• DaSaint

        But the RFP did state that either MS or ME would be selected prior to Panama Canal transit, and pricing for ME was requested to be included.

  • SDW

    If this were a car, after a collision with this much damage, wouldn’t it be considered “totaled”? I also wonder about its worth for parting out; i.e., cannibalizing it for usable parts. I remember what happened to the USS San Francisco and the use of the USS Honolulu as a transplant donor.

    • NavySubNuke

      You total a car when the cost to repair it is more than the car is worth.
      A replacement for the Fitz would cost about $1.3B dollars with an expected service life of 40 years so every year of life is worth about (1300/40=) $32.5M.
      Fitz herself was launched in 1995 meaning she will be around until ~2030. This means her base “worth” to the Navy, assuming no upgrades are performed, is about (18*32.5=) $585M
      So if the Navy can return Fitz to service for less than $585M than they shouldn’t total her by car insurance standards.
      This calculation is of course overly simplistic as there are also other reasons to repair Fitz and return her to service too:
      1. Shipyard capacity – it is easier and faster to repair a ship like Fitz even in her current condition than it is to start over.
      2. It is actually easier to get repair money out of congress for something high profile like this than it is to get money for a whole new ship
      3. There is the emotional aspect of the fact that sailors died on the Fitz and other sailors struggled to save them and to save Fitz herself — taking the time to fix her and send her back out to sea on deployment is just the right thing to do so long as it isn’t completely impractical to repair her

      • Hugh

        Agreed. Politically it cannot be paid off.

      • James

        A car is generally considered “totaled” when repairs exceed 70% of the fair market value, not the purchase price and not the replacement cost. Vehicles depreciate quickly in value, and one would have to assume ships do, too. If you paid $30k for a new car, drove it for 10 years, then sustained $15k in damage to that car, would you think it a smart move to sink that money into that car? In general I think not.

        Price to build a destroyer varies wildly based on many, many variables. However, FITZGERALD’s keel was laid in 1993 and was commissioned in 1995. Back then the running advertised price was around $1B (side note: she’s a Flight I). So, for all intents & purposes she’s 22 years old. I understand that there has been much discussion about extending the service life of DDG’s to 40 years, but there is much debate on both sides of that issue, too. Last I looked the ADVERTISED service life is still 30 years, but of course they can be used longer than that… like a car if it’s taken care of. Regardless,
        considering she’s well over 20, I would consider that part a wash.

        What is more relevant is the fact that this ship has been very badly damaged. Ships that sustain this amount of structural damage (the keel is bent! That’s akin to damaging the frame on a car) are destined to forever have problems. Take a look at PORT ROYAL. She ran aground and wound up with an initial repair bill of (only) around $125M and missed two deployments because of it (I don’t care that the Navy claims she’s never missed a deployment. I was on the ship that covered her deployments. They’re full of s… with their creative scheduling and distractive language). That ship has been nothing but one huge problem ever since then.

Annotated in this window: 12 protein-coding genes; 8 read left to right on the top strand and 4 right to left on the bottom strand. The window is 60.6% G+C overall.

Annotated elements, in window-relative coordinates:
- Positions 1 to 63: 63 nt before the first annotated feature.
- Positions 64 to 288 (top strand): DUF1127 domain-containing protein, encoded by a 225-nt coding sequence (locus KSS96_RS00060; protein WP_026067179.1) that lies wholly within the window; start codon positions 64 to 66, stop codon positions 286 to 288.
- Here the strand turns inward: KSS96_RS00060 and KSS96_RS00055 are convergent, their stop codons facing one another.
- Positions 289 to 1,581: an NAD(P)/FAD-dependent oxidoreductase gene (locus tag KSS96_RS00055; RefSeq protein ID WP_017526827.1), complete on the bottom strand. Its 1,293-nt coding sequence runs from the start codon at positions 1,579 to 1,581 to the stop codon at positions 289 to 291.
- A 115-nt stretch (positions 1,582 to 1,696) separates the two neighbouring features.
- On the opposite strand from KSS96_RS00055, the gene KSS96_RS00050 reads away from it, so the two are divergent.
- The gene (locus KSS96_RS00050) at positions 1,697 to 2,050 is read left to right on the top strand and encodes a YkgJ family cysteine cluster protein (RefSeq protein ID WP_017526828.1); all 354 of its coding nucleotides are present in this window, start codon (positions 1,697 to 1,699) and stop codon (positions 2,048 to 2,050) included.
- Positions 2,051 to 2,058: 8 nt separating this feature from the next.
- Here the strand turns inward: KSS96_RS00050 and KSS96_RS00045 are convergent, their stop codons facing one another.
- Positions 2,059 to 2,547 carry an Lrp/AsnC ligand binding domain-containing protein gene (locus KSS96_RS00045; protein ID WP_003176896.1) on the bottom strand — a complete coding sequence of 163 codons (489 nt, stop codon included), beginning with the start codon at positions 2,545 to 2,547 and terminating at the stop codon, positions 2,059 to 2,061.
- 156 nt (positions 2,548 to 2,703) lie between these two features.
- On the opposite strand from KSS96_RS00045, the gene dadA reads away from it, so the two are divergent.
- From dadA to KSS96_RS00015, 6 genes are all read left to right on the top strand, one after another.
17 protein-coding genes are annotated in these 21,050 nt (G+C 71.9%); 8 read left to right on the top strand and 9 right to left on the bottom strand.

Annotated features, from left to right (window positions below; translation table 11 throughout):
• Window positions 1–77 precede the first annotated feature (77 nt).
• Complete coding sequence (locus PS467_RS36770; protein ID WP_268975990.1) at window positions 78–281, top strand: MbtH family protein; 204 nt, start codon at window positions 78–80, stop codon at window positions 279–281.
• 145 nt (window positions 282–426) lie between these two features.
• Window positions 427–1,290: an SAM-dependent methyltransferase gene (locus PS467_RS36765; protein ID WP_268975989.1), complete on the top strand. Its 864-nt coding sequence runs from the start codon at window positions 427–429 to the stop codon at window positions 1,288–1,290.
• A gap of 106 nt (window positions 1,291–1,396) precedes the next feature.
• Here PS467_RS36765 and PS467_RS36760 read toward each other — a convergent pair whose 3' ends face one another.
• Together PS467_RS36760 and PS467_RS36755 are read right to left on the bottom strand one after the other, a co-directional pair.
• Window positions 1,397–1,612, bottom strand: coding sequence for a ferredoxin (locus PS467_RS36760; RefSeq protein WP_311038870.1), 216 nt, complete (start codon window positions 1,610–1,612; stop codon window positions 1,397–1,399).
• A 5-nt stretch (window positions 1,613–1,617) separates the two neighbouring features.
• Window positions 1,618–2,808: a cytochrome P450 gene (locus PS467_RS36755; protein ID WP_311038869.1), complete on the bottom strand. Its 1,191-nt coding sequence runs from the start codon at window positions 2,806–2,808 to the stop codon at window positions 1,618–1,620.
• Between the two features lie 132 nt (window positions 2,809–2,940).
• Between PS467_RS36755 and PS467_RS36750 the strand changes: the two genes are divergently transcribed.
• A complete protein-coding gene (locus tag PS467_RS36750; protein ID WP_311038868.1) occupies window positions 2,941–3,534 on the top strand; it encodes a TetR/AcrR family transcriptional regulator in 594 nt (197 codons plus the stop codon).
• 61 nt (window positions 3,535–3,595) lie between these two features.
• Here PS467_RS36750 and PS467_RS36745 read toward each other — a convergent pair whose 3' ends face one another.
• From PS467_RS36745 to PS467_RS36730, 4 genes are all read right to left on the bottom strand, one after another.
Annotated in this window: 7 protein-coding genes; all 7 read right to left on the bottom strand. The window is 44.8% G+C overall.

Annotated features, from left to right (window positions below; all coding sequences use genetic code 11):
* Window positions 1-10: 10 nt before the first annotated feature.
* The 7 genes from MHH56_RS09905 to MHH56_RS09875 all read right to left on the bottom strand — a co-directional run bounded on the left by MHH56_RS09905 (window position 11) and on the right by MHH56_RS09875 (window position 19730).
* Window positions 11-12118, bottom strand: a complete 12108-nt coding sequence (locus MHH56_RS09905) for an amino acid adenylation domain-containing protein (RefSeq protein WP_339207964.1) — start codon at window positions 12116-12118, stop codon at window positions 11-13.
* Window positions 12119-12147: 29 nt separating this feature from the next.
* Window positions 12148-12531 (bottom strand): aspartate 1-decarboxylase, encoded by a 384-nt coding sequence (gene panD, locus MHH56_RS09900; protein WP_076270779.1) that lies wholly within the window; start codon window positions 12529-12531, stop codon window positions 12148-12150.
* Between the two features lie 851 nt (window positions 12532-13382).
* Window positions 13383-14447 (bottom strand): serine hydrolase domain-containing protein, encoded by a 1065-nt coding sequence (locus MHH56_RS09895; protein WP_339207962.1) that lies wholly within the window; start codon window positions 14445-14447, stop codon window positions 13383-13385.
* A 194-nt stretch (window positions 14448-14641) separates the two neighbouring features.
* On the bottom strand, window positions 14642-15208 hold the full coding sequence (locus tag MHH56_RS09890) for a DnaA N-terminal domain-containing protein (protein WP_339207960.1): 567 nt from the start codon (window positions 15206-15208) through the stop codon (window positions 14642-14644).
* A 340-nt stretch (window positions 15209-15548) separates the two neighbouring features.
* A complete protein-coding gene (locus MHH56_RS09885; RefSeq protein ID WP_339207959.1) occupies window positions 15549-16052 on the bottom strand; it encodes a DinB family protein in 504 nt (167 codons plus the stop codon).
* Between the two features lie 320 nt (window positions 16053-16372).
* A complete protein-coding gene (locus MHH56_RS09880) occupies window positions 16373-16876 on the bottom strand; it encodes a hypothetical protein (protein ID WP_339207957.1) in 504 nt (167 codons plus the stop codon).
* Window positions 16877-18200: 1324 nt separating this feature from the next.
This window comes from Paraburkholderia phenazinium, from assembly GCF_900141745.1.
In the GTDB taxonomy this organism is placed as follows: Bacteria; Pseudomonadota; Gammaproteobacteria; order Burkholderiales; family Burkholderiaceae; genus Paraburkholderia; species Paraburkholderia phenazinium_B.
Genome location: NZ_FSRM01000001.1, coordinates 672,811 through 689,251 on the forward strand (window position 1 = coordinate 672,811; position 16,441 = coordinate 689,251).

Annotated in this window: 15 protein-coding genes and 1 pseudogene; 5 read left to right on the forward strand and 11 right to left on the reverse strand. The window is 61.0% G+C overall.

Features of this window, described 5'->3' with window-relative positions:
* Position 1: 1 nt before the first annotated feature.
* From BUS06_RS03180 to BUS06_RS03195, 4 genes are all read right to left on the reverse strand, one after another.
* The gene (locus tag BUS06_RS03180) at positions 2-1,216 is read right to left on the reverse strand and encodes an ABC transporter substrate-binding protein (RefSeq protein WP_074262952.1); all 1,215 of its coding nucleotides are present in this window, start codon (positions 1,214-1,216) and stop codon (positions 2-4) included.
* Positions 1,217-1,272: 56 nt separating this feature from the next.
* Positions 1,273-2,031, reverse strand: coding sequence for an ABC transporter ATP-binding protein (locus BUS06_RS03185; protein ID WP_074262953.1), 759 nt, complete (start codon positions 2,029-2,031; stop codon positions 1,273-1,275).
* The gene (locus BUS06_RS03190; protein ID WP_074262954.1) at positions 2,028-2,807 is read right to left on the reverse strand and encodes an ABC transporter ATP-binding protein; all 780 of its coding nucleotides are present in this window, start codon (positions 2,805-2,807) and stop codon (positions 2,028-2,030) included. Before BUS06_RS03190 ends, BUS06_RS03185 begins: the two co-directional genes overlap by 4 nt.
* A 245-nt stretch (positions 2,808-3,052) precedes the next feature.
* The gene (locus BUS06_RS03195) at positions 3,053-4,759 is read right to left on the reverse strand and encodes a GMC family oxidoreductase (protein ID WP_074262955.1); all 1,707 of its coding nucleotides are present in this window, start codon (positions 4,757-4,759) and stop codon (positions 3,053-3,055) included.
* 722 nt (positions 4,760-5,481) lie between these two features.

Bottom line: There is no objective reason to repair this ship at $500M plus. Remember that is just the current estimate, there is still more assessing to do before they have the final
        estimate. The final estimate will be much higher, and then the final number after cost run-ups and such will go way, way higher than that by the time everything is said and done. Everyone knows this even if they pretend otherwise. The only reasons to repair are purely political/emotional and cannot be debated using logic. It’s purely subjective on those grounds. She will be repaired, though. Let’s watch and see what the final bill is… at least the part they’re willing to divulge.

        • NavySubNuke

          Just double checked and the Navy is telling folks the life of some DDGs is 35 years and some is 40. (I tried to post the source link but it is blocked – just google “arliegh burke service life” and look at the break defense article that is the number 2 result – the answer is almost at the bottom of the page) — so the answer then is ~$445M for a 35 year ship (1300/35*13) or the $585M if Fitz is a 40 year ship.
          I’d also point out there is no actual estimate on what it will take to repair Fitz at this point. Also this will be a repair and an upgrade since she will get the update to the latest Aegis version as part of it which also complicates the calculation since whatever the upgrade would have cost should come out of the cost of repair since that is money the Navy would have spent on Fitz either way.
          “There is no objective reason to repair this ship”
          I completely and totally disagree with this statement. As I said in my original post:
          1. Shipyard capacity – it is easier and faster to repair a ship like Fitz even in her current condition than it is to start over.
          2. It is actually easier to get repair money out of congress for something high profile like this than it is to get money for a whole new ship
          We can argue if #2 is political or objective but #1 is purely objective. We can only build so many ships so fast.

          • James